Can you give us an insight into your working process? How do you get from start to finish?
A lot of my work is temporary, like my degree show work ‘real posthuman hours’, and one of the series I made in KARST, Lost & Found, consists entirely of found objects that I arranged, documented, and then disbanded.
I like to work with pre-existing objects, as I am intrigued by their history. Quite often, they make it into my work only to part from me and continue on their own journey. Because of this, I don’t think of my works as having a concrete start and finish; it is more like the materials are temporarily experiencing being part of my artwork.
What themes seem to occur or reoccur in your work?
Throughout the course of my degree, I developed an ongoing dialogue between my role as an artist/human and my chosen medium’s role both as a material and as an independent object. A lot of my work involves creating sculptural bodies from a mixture of traditional artist’s materials and found objects, which I then use to navigate contemporary ecologies and explore posthuman futures. This has stemmed from my anxieties of growing up in a politically, socially and environmentally volatile world.
What gets you through a tough studio day?
If I’m really not feeling it, I’ll give myself an hour to complete a relatively simple task. Once done, I quite often find myself getting back into the swing of things. If, after the hour, I’m still feeling rotten, I’ll pack up and go home. It’s important to take care of your physical and mental health - more important than that email, drawing, or whatever that can almost definitely wait until the morning.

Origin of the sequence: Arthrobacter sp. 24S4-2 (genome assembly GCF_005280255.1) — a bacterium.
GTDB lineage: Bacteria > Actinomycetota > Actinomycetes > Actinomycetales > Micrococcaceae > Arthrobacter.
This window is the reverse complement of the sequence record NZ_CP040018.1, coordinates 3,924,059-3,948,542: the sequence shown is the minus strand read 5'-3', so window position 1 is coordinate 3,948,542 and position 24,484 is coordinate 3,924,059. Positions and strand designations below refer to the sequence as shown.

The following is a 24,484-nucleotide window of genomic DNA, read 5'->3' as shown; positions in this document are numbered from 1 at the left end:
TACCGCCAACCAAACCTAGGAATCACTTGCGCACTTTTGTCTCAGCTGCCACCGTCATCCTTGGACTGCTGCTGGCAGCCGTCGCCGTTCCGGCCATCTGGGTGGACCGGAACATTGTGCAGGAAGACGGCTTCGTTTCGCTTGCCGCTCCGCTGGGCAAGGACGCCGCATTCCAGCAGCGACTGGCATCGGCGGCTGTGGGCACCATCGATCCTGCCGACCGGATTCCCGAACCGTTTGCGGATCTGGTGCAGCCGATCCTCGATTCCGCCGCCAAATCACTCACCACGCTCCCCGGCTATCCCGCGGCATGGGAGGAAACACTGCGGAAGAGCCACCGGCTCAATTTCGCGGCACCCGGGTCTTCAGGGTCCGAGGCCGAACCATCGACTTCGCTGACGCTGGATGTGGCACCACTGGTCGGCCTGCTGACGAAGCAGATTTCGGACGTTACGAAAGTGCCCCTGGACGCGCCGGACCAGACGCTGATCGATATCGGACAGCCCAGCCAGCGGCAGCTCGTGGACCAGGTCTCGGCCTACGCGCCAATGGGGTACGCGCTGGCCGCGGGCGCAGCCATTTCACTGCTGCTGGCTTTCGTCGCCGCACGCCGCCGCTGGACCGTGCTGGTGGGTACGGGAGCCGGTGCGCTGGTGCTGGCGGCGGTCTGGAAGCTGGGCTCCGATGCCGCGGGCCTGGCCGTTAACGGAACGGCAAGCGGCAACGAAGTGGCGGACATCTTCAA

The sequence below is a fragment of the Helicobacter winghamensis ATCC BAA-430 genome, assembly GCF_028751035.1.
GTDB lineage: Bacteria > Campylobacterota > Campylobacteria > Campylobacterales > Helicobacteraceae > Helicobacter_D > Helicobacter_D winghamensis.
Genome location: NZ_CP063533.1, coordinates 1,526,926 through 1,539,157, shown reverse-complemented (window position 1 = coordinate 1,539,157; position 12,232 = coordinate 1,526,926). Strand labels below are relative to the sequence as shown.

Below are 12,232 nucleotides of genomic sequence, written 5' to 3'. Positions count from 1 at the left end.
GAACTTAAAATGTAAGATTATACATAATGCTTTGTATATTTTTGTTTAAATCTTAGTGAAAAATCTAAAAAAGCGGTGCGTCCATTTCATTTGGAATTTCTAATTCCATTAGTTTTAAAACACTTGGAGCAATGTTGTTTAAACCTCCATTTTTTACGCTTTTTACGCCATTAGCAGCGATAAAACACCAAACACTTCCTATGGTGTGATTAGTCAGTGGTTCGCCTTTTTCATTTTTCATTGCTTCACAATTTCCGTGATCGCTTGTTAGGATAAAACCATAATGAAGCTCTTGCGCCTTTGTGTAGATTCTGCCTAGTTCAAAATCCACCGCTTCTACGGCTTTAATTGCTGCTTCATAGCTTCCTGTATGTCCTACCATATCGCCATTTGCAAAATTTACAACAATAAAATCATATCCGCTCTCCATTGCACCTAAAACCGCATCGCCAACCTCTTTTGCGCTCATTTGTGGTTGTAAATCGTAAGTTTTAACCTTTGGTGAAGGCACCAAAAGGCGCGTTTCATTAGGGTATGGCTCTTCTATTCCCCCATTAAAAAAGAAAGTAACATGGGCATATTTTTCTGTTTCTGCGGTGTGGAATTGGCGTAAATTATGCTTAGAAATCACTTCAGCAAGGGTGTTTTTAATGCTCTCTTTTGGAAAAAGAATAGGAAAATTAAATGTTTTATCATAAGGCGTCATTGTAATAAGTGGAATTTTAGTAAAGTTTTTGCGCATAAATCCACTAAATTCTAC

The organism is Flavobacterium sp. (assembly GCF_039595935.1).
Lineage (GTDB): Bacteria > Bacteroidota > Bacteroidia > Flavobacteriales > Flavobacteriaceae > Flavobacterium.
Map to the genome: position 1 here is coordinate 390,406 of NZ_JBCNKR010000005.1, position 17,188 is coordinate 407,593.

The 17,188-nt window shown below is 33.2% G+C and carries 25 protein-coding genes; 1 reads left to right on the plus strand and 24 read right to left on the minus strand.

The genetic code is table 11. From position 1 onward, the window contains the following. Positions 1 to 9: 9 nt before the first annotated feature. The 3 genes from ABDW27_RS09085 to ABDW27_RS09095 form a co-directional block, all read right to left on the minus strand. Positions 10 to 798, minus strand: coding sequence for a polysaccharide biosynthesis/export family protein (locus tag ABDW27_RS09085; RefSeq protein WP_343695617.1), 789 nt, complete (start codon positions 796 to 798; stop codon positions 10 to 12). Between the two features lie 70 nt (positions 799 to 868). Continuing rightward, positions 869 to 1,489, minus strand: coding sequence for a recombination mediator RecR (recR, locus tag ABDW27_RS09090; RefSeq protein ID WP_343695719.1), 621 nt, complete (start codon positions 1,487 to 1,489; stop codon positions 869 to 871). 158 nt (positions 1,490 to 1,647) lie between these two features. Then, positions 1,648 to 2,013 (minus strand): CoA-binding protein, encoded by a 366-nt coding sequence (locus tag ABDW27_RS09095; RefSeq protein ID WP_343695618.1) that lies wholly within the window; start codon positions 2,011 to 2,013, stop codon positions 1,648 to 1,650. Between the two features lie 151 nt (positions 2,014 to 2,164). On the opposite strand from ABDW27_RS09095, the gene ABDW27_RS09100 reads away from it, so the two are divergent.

What do you read, listen to, or look at to fuel your work and find inspiration?
I follow a lot of artists, curators and galleries on Instagram, and use the save function for works that inspire me. When I’m feeling at a lost end I can scroll through it, and it often helps spark creativity.
I also read a lot of dystopian sci-fi, post-apocalyptic and climate disaster novels that discuss the human condition and our relationship to the planet. Some of my favourite authors include J.G. Ballard, John Wyndham and Maja Lunde. Currently, I am reading Riddley Walker by Russell Hoban, set in Kent 2000 years after a nuclear war. The novel is written in an imagined dialect of future English, giving it an enticingly alien quality.
Tell us about your time at the college, what was a highlight for you?
To be honest, I almost failed first year and was worried I wouldn’t be allowed back in September. That gave me a massive kick up the butt and made me realise that I had to put in the work to get to where I wanted to be. So in second year I made an effort to improve my attendance and volunteered to help in The Gallery. This opened up new possibilities such as showing my work as part of Noam Toran’s The Jungle, and from then on my productivity snowballed.